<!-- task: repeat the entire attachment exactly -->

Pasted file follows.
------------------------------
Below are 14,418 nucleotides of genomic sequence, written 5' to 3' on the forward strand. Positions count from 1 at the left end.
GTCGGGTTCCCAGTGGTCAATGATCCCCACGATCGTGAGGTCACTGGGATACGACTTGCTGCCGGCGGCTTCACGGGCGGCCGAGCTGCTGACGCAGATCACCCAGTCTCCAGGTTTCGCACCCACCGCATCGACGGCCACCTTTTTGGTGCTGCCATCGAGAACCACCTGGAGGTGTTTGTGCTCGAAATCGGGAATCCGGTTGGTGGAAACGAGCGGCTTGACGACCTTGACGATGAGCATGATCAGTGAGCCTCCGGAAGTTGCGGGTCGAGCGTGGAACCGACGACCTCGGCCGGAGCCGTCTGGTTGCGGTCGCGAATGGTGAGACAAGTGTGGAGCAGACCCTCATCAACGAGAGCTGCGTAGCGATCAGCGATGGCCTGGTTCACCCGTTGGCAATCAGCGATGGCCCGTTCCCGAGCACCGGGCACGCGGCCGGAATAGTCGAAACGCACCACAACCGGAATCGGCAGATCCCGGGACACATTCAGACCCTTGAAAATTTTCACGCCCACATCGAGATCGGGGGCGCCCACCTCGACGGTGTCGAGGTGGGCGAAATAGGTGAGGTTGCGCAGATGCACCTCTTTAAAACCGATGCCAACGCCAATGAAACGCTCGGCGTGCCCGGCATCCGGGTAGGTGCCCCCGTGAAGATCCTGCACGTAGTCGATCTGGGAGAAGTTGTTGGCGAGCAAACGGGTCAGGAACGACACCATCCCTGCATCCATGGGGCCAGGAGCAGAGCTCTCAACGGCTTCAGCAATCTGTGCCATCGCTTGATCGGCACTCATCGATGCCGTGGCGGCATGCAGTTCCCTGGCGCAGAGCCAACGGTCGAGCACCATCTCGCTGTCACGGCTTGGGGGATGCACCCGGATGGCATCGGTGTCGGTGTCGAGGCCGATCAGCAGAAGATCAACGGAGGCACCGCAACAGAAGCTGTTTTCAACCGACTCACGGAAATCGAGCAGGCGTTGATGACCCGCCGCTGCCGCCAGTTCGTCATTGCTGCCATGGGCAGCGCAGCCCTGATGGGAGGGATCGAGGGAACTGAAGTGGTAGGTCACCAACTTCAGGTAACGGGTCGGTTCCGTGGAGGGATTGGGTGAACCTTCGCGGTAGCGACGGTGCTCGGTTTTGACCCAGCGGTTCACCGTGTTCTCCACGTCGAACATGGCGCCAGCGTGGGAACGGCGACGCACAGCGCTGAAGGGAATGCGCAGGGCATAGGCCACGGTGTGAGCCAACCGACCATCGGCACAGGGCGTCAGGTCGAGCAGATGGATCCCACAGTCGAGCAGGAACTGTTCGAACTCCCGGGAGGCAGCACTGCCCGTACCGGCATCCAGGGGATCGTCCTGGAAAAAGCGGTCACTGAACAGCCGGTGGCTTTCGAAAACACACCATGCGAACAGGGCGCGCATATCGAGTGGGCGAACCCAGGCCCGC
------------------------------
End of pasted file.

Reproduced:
Below are 14,418 nucleotides of genomic sequence, written 5' to 3' on the forward strand. Positions count from 1 at the left end.
GTCGGGTTCCCAGTGGTCAATGATCCCCACGATCGTGAGGTCACTGGGATACGACTTGCTGCCGGCGGCTTCACGGGCGGCCGAGCTGCTGACGCAGATCACCCAGTCTCCAGGTTTCGCACCCACCGCATCGACGGCCACCTTTTTGGTGCTGCCATCGAGAACCACCTGGAGGTGTTTGTGCTCGAAATCGGGAATCCGGTTGGTGGAAACGAGCGGCTTGACGACCTTGACGATGAGCATGATCAGTGAGCCTCCGGAAGTTGCGGGTCGAGCGTGGAACCGACGACCTCGGCCGGAGCCGTCTGGTTGCGGTCGCGAATGGTGAGACAAGTGTGGAGCAGACCCTCATCAACGAGAGCTGCGTAGCGATCAGCGATGGCCTGGTTCACCCGTTGGCAATCAGCGATGGCCCGTTCCCGAGCACCGGGCACGCGGCCGGAATAGTCGAAACGCACCACAACCGGAATCGGCAGATCCCGGGACACATTCAGACCCTTGAAAATTTTCACGCCCACATCGAGATCGGGGGCGCCCACCTCGACGGTGTCGAGGTGGGCGAAATAGGTGAGGTTGCGCAGATGCACCTCTTTAAAACCGATGCCAACGCCAATGAAACGCTCGGCGTGCCCGGCATCCGGGTAGGTGCCCCCGTGAAGATCCTGCACGTAGTCGATCTGGGAGAAGTTGTTGGCGAGCAAACGGGTCAGGAACGACACCATCCCTGCATCCATGGGGCCAGGAGCAGAGCTCTCAACGGCTTCAGCAATCTGTGCCATCGCTTGATCGGCACTCATCGATGCCGTGGCGGCATGCAGTTCCCTGGCGCAGAGCCAACGGTCGAGCACCATCTCGCTGTCACGGCTTGGGGGATGCACCCGGATGGCATCGGTGTCGGTGTCGAGGCCGATCAGCAGAAGATCAACGGAGGCACCGCAACAGAAGCTGTTTTCAACCGACTCACGGAAATCGAGCAGGCGTTGATGACCCGCCGCTGCCGCCAGTTCGTCATTGCTGCCATGGGCAGCGCAGCCCTGATGGGAGGGATCGAGGGAACTGAAGTGGTAGGTCACCAACTTCAGGTAACGGGTCGGTTCCGTGGAGGGATTGGGTGAACCTTCGCGGTAGCGACGGTGCTCGGTTTTGACCCAGCGGTTCACCGTGTTCTCCACGTCGAACATGGCGCCAGCGTGGGAACGGCGACGCACAGCGCTGAAGGGAATGCGCAGGGCATAGGCCACGGTGTGAGCCAACCGACCATCGGCACAGGGCGTCAGGTCGAGCAGATGGATCCCACAGTCGAGCAGGAACTGTTCGAACTCCCGGGAGGCAGCACTGCCCGTACCGGCATCCAGGGGATCGTCCTGGAAAAAGCGGTCACTGAACAGCCGGTGGCTTTCGAAAACACACCATGCGAACAGGGCGCGCATATCGAGTGGGCGAACCCAGGCCCGC